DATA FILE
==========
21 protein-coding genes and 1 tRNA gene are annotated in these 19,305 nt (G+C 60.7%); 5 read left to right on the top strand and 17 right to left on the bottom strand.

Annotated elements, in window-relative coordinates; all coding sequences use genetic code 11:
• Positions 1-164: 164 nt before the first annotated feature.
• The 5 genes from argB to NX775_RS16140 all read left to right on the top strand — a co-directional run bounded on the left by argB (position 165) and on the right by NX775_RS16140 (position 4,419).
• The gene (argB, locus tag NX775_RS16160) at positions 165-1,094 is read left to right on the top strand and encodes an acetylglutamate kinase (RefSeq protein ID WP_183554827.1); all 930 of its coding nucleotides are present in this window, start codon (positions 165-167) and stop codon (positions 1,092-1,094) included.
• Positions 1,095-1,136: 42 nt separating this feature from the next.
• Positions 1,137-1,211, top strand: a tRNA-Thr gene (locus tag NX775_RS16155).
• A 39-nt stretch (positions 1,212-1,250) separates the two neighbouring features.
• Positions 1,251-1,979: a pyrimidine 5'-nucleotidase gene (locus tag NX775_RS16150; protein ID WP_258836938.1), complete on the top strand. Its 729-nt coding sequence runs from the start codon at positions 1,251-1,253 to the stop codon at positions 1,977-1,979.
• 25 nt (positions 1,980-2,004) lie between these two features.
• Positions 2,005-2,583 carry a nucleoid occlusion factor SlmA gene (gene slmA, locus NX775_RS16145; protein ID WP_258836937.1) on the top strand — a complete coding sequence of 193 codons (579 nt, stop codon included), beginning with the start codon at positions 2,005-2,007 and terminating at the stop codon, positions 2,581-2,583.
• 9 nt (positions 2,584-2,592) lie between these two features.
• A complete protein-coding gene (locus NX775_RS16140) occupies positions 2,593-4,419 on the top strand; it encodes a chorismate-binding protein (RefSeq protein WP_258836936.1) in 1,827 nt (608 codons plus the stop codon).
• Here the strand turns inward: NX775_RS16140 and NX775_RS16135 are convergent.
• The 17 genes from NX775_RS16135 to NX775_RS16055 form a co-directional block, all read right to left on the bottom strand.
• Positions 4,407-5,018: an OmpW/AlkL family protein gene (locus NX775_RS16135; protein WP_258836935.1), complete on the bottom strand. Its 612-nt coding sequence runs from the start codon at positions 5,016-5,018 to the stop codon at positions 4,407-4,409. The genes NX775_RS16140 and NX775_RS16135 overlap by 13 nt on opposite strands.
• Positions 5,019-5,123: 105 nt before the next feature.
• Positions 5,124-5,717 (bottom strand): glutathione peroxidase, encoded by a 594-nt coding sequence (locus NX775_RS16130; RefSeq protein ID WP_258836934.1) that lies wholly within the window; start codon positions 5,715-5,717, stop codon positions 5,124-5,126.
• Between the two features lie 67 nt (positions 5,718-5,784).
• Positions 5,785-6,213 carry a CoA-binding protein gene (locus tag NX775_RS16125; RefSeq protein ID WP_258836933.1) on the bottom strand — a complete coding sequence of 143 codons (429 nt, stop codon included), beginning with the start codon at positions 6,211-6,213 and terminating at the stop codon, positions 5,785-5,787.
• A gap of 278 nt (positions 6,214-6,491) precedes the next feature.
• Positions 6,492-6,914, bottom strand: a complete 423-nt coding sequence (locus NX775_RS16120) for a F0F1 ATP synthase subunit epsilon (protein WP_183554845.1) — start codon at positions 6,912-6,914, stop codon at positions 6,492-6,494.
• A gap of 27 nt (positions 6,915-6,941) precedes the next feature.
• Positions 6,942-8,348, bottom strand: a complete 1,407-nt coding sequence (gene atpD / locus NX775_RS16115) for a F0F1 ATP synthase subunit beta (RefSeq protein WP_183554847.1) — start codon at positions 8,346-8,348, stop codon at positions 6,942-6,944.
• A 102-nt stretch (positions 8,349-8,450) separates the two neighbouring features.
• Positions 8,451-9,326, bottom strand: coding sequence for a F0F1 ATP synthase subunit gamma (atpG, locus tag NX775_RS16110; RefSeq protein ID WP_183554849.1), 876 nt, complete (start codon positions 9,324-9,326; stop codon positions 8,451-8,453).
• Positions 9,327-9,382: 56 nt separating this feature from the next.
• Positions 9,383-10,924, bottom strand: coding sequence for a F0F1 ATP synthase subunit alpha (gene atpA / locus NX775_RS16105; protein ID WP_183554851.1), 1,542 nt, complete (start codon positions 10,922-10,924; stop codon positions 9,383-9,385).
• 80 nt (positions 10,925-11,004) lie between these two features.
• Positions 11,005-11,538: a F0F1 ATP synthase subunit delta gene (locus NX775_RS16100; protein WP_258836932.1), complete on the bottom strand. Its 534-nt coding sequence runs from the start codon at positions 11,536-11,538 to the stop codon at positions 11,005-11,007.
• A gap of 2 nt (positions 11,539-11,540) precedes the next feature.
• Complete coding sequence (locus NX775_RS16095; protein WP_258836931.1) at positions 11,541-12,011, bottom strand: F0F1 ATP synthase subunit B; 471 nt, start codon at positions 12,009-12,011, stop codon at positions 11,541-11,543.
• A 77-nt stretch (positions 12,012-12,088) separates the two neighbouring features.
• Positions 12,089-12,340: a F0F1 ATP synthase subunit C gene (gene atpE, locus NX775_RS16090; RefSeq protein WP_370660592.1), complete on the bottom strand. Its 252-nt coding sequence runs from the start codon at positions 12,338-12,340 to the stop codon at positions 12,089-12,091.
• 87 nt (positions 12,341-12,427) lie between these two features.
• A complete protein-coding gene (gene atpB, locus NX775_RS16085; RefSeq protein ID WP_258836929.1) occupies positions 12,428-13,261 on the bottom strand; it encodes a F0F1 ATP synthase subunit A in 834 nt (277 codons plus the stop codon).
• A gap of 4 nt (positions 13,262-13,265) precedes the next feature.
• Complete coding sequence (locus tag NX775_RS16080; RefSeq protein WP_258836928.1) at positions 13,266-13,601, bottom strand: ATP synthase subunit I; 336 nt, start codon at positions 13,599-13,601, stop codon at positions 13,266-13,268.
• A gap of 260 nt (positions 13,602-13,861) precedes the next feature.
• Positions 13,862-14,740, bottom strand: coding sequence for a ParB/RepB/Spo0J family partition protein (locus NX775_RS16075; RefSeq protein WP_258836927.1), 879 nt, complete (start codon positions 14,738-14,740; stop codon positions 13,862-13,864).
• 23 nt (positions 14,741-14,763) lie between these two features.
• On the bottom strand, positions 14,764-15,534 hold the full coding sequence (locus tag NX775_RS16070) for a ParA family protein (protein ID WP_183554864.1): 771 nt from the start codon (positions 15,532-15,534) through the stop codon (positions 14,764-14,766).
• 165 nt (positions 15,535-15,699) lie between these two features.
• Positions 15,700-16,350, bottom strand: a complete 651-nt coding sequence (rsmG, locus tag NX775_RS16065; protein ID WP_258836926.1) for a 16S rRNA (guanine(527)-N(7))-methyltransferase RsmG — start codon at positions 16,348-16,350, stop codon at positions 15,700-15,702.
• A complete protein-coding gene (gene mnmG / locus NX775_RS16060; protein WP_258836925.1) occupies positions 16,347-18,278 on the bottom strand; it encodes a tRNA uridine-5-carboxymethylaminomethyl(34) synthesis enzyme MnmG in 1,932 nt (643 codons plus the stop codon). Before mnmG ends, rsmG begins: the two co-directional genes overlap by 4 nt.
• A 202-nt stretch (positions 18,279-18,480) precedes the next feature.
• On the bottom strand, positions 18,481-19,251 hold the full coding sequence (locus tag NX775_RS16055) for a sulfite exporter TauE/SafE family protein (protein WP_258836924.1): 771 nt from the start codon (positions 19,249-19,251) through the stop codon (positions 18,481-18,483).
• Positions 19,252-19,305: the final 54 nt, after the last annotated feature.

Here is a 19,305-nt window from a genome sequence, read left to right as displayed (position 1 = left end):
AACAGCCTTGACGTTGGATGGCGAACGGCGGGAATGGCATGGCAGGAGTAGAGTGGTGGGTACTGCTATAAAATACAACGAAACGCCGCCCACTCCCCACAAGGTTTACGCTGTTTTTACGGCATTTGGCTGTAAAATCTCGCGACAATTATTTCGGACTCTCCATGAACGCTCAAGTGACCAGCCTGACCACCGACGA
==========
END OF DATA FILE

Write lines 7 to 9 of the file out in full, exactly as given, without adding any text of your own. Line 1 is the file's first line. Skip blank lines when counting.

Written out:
• Positions 1,137-1,211, top strand: a tRNA-Thr gene (locus tag NX775_RS16155).
• A 39-nt stretch (positions 1,212-1,250) separates the two neighbouring features.
• Positions 1,251-1,979: a pyrimidine 5'-nucleotidase gene (locus tag NX775_RS16150; protein ID WP_258836938.1), complete on the top strand. Its 729-nt coding sequence runs from the start codon at positions 1,251-1,253 to the stop codon at positions 1,977-1,979.